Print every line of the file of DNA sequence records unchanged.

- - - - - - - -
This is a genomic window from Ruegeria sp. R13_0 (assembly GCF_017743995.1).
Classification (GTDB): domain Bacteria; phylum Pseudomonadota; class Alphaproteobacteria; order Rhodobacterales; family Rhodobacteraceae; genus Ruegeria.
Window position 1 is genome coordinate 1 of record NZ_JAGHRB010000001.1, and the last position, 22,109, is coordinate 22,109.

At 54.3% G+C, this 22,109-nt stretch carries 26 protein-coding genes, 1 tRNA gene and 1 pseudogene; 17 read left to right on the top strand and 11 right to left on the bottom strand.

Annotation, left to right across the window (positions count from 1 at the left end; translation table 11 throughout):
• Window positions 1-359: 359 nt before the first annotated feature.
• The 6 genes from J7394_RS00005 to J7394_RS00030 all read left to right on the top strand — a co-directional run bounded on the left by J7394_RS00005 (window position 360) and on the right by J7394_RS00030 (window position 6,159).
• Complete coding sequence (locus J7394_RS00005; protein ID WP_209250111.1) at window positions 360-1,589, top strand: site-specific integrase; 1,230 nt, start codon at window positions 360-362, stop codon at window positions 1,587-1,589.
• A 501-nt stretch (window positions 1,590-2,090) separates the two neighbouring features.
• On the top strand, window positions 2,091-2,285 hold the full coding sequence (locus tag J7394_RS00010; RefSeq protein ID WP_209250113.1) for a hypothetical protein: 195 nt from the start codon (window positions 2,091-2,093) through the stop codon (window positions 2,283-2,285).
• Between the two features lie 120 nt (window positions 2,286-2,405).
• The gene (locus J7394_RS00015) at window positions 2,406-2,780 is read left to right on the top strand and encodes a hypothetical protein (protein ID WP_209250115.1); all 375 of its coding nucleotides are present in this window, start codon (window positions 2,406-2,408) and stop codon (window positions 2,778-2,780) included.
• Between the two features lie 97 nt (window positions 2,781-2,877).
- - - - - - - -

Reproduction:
This is a genomic window from Ruegeria sp. R13_0 (assembly GCF_017743995.1).
Classification (GTDB): domain Bacteria; phylum Pseudomonadota; class Alphaproteobacteria; order Rhodobacterales; family Rhodobacteraceae; genus Ruegeria.
Window position 1 is genome coordinate 1 of record NZ_JAGHRB010000001.1, and the last position, 22,109, is coordinate 22,109.

At 54.3% G+C, this 22,109-nt stretch carries 26 protein-coding genes, 1 tRNA gene and 1 pseudogene; 17 read left to right on the top strand and 11 right to left on the bottom strand.

Annotation, left to right across the window (positions count from 1 at the left end; translation table 11 throughout):
• Window positions 1-359: 359 nt before the first annotated feature.
• The 6 genes from J7394_RS00005 to J7394_RS00030 all read left to right on the top strand — a co-directional run bounded on the left by J7394_RS00005 (window position 360) and on the right by J7394_RS00030 (window position 6,159).
• Complete coding sequence (locus J7394_RS00005; protein ID WP_209250111.1) at window positions 360-1,589, top strand: site-specific integrase; 1,230 nt, start codon at window positions 360-362, stop codon at window positions 1,587-1,589.
• A 501-nt stretch (window positions 1,590-2,090) separates the two neighbouring features.
• On the top strand, window positions 2,091-2,285 hold the full coding sequence (locus tag J7394_RS00010; RefSeq protein ID WP_209250113.1) for a hypothetical protein: 195 nt from the start codon (window positions 2,091-2,093) through the stop codon (window positions 2,283-2,285).
• Between the two features lie 120 nt (window positions 2,286-2,405).
• The gene (locus J7394_RS00015) at window positions 2,406-2,780 is read left to right on the top strand and encodes a hypothetical protein (protein ID WP_209250115.1); all 375 of its coding nucleotides are present in this window, start codon (window positions 2,406-2,408) and stop codon (window positions 2,778-2,780) included.
• Between the two features lie 97 nt (window positions 2,781-2,877).